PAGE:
(CNN) - Rick Perry doubled down on his religion-based attack of President Barack Obama Wednesday, saying the president was preventing students from celebrating Christmas in schools. But just last year, Perry issued a holiday statement as governor of Texas that omits any mention of the Christian holiday.
In an interview with CNN's Wolf Blitzer, Perry said Obama and the political left were waging a "war on religious traditions," including preventing students from praying in schools and having Christmas parties.
"What we're seeing from the left, of which I would suggest to you, President Obama is a member of the left and substantial left-of-center beliefs, that you can't even have a Christmas party. You can't say a prayer at school," Perry said in an interview airing on CNN's "The Situation Room with Wolf Blitzer."
But in a holiday statement to troops issued by his office on Dec. 22, 2010 and posted on the governor's website, Perry fails to mention Christmas at all, sticking instead to more general terms like "holiday season."
"During this holiday season, remember to thank a first responder or salute a veteran for their service and pray for God's protection on them and their families," Perry said.
The concern over Christmas was part of a larger attempt by Perry to attack the president on religious grounds, an effort that also included a television ad, released in Iowa Wednesday, that paints a similar picture of the Obama's policies.
"I'm not ashamed to admit that I'm a Christian, but you don't need to be in the pew every Sunday to know there's something wrong in this country when gays can serve openly in the military but our kids can't openly celebrate Christmas or pray in school," Perry says in the ad.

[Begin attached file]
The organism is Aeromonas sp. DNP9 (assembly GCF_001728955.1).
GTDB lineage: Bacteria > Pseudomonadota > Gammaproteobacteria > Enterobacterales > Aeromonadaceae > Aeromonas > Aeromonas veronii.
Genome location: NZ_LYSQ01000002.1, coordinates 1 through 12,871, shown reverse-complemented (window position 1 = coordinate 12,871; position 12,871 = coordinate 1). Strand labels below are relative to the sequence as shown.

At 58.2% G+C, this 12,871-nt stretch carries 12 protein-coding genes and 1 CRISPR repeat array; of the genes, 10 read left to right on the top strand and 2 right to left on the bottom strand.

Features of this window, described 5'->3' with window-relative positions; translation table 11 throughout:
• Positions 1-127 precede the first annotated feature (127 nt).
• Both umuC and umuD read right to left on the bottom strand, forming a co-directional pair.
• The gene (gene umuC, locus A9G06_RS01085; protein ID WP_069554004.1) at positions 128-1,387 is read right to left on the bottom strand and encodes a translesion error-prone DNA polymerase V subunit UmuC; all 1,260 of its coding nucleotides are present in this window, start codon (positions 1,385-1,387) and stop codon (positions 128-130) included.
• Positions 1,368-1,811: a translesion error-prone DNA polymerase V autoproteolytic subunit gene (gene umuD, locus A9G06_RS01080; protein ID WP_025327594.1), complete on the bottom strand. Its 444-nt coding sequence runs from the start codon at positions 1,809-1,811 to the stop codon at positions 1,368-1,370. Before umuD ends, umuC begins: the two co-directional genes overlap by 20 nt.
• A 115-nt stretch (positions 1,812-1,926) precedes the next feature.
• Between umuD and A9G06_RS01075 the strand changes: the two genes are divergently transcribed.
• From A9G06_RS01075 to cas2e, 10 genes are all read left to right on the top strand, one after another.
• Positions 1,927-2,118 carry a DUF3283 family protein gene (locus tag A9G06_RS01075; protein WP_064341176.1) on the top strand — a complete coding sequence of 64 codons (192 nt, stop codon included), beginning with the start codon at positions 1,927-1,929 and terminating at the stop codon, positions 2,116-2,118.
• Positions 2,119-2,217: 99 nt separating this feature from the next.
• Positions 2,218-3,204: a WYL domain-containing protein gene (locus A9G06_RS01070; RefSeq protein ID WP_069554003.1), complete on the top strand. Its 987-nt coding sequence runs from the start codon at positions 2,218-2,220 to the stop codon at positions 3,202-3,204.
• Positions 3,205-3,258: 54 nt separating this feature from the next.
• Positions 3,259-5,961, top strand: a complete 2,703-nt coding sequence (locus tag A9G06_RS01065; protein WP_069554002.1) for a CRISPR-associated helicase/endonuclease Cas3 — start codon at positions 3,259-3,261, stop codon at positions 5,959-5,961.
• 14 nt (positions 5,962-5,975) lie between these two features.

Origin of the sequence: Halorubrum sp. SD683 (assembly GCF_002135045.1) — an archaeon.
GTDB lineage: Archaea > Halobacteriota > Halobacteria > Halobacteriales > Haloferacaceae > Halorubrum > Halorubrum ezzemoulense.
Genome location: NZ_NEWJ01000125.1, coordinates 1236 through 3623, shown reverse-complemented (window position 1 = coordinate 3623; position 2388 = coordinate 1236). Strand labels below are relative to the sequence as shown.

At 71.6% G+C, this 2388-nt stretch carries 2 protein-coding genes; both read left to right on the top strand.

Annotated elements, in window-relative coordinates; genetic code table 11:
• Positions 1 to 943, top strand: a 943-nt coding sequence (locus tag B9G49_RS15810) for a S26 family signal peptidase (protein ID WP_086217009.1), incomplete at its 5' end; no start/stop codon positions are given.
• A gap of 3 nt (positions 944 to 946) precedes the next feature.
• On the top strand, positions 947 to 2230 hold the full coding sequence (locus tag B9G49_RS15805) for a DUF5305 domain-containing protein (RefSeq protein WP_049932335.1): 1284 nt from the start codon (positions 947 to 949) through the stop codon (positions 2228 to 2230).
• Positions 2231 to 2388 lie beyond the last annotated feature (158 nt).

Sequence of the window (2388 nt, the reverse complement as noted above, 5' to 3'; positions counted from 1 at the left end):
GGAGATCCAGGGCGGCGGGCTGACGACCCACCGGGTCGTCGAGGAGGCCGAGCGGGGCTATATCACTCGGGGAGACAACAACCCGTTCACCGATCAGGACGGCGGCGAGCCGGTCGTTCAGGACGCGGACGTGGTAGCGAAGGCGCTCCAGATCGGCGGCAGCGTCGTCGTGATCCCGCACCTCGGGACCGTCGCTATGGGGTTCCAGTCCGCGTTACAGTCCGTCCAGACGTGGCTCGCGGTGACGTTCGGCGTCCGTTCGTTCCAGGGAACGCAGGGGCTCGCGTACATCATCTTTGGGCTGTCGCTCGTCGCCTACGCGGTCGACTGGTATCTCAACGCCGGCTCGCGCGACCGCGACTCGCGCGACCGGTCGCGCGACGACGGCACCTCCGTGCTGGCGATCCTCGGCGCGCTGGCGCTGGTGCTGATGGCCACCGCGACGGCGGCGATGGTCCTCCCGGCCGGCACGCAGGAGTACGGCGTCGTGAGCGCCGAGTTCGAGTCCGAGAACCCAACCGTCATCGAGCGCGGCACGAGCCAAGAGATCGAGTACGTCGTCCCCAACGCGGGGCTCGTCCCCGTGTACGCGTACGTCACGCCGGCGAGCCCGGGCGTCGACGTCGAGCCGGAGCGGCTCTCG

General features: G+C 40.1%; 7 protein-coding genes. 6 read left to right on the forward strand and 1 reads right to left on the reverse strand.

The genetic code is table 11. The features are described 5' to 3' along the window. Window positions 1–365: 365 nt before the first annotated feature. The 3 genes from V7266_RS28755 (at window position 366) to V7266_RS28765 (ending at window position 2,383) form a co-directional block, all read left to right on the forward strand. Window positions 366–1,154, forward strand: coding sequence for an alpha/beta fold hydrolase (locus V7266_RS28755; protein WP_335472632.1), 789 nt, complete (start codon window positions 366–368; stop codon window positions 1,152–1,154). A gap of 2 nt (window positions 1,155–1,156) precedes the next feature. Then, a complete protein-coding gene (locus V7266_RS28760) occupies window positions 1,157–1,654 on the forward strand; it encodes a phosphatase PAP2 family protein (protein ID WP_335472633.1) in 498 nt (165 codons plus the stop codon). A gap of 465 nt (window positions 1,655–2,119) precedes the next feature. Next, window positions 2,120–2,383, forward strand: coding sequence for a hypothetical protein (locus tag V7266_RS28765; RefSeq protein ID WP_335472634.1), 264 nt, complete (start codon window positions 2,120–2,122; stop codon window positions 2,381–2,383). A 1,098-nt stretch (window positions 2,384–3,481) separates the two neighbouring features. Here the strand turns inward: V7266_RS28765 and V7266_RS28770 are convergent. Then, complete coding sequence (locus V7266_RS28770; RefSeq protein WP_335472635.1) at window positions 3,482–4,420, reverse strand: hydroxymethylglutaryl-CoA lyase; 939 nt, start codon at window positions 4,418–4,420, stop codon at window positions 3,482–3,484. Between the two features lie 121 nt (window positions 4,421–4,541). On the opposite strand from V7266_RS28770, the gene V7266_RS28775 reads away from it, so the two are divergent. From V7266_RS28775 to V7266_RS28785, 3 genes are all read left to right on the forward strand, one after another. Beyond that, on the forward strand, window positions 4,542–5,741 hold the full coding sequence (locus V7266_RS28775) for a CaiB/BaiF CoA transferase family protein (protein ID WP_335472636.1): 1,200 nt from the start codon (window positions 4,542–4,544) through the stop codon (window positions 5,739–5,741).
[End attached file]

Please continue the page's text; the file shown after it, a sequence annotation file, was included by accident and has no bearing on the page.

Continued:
In the interview Wednesday, Perry said he stood by the spot.
"I'm very comfortable and with that ad," Perry said. "For one thing, my faith is part of me. The values that I learned in my Christian upbringing will affect my governing."
Perry said the Obama administration was executing a war on religious values by restricting federal funds to certain organizations.
"When you talk to the bishops of the Catholic Church, there is clearly an agenda by this administration to go after those Catholic charities that are offering health care, doing work or trafficking of individuals," Perry said.
"The administration is clearly sending messages to people of faith and organizations of faith that we're not going to support you with federal dollars," Perry continued.
Perry also mentioned he had yet to make a decision about participating in a debate sponsored by reality television star Donald Trump, saying he had planned a bus tour through Iowa on the same date, and wasn't sure if his schedule would allow participating in the Trump event.
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